As part of the DCR, an online Assisted Reproductive Treatment (ART) Clinic portal was launched and donor records are now input directly into the DCR by ART Clinics via the portal.

    The DCR has linkages to the Births, Deaths and Marriages (BDM) Register for data verification purposes and ensures that so far as is possible, all available donor information is captured. This includes private donor arrangements made outside of the ART Clinic environment.

    SA Health is also working together with ART Clinics to verify available historical records and enable the progressive input of these records into the DCR.

    This is just the first phase of the DCR’s statewide implementation signalling the State Government’s commitment to establishing an accessible DCR within South Australia.

  • Bill Consultation Summary Report

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    How your feedback is helping shape the future of the donor conception register

    Consultation on the Assisted Reproductive Treatment (Donor Conception Register) Amendment Bill 2021 (Amendment Bill) closed on 21 June 2021.

    Feedback received through consultation on the Amendment Bill was overwhelmingly supportive of the establishment of the Donor Conception Register (DCR). It also identified many differing and complex legal, social, operational and ethical issues with respect to matters such as ensuring respectful and ethical access to the DCR; the disclosure of information; validation of records; the level of support to be provided to individuals and whether an alternative contact mechanism needs to be in place rather than a statement of wishes. A Bill Consultation Summary Report is available and provides an overview of the written submissions and survey results.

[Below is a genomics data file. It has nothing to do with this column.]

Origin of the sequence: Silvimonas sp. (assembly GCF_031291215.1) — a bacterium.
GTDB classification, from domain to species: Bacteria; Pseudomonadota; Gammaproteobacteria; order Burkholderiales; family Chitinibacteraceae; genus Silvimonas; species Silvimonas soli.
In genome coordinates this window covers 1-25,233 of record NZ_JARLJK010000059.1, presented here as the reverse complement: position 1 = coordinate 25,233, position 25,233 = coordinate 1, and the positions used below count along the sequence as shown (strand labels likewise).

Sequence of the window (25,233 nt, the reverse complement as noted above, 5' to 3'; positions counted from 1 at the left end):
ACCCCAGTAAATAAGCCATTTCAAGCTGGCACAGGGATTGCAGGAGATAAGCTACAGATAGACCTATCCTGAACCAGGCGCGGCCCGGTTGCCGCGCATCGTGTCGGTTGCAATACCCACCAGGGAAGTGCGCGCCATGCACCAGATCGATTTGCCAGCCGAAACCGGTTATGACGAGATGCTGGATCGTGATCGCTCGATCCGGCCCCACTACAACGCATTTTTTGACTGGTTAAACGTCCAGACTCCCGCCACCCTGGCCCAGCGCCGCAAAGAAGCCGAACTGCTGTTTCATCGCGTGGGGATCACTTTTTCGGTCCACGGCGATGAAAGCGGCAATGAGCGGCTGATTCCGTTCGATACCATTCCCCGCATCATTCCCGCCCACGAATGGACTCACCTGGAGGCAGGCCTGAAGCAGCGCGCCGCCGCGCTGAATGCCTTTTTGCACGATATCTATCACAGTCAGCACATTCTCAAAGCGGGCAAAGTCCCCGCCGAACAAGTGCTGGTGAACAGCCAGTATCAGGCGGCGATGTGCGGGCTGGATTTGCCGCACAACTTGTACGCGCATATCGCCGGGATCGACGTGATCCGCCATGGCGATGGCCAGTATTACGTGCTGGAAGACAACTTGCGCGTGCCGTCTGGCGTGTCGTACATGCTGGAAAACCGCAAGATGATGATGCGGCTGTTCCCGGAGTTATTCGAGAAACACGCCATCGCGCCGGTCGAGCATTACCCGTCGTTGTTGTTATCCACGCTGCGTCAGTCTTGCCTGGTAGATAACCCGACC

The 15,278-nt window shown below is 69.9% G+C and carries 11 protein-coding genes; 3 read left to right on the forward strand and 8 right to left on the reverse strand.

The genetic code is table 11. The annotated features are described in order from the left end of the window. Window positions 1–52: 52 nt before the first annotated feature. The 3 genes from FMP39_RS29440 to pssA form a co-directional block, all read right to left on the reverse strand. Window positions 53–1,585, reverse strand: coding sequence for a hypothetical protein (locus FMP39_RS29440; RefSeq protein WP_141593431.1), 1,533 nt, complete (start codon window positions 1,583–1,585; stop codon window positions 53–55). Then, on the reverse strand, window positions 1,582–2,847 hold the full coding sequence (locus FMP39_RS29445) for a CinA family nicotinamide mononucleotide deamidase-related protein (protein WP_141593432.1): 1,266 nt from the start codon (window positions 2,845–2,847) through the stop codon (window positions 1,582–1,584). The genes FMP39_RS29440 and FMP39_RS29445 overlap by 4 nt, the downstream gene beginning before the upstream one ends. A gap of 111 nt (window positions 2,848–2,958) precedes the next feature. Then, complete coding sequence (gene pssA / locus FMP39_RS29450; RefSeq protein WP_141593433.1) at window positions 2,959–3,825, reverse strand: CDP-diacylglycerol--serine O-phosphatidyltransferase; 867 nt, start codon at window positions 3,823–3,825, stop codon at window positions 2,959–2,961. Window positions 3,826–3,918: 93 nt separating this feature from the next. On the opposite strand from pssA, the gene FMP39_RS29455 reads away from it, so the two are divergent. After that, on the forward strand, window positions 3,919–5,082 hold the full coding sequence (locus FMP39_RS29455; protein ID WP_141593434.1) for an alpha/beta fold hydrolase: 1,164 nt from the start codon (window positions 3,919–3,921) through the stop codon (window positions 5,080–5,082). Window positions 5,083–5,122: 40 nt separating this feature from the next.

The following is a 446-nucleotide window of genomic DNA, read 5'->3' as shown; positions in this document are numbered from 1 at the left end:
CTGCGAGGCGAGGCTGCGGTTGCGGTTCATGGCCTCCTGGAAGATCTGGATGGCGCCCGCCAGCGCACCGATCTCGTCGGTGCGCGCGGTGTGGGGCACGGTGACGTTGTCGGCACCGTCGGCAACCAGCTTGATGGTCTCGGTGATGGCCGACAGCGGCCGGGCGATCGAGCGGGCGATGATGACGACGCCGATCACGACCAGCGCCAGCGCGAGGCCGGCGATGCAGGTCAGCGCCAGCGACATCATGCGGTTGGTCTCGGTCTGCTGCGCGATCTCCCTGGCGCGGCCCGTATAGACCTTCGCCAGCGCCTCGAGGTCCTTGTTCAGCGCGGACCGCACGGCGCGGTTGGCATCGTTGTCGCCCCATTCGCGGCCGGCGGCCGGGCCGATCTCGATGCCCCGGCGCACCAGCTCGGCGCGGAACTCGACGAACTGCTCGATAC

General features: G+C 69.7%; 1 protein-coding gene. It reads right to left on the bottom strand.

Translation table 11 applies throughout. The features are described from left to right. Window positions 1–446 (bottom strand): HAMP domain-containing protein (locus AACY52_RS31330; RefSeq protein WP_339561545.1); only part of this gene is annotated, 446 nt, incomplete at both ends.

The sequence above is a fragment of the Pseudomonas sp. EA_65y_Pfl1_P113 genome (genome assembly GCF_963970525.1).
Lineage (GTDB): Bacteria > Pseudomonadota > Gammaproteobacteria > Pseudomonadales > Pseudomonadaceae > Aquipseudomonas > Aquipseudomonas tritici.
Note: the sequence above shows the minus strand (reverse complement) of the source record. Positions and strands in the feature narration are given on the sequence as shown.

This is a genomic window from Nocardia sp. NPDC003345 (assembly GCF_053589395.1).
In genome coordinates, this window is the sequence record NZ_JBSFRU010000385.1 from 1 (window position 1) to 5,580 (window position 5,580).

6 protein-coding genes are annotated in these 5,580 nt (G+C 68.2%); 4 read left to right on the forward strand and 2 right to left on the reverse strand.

We know that access to genetic heritage information through the DCR may be life-changing for donors, donor-conceived persons and other relevant parties; and making connections with biological children, parents and relatives has the potential to be an extremely positive experience. However, consultation feedback indicated that if information is not provided in a safe, respectful and ethical way, this could have significant consequences for the mental health of those involved.

    That’s why, it is imperative that the DCR model adopted within South Australia is evidence based, with appropriate expert clinical, ethical, legal and technical input.

    We’re working through these matters, with the aim of developing a revised Bill for further consultation and introduction into Parliament as early as possible in 2022. Further details on a revised Bill will be posted on YourSAy in the coming months so you can have your say and/or see how your feedback influenced the Bill.

    Once operational, South Australia will be one of only a handful of jurisdictions world-wide to establish an accessible DCR with retrospective effect. This is a great achievement, and one we want to get right to ensure a positive impact on people’s lives.

    The establishment of a DCR in South Australia is underpinned by the key principle that the welfare of the child is paramount; we remain committed to ensuring that donor conceived persons have a right to access information about their genetic heritage, where available.

    If you have questions about the DCR, please email HealthPolicyLegislation@sa.gov.au.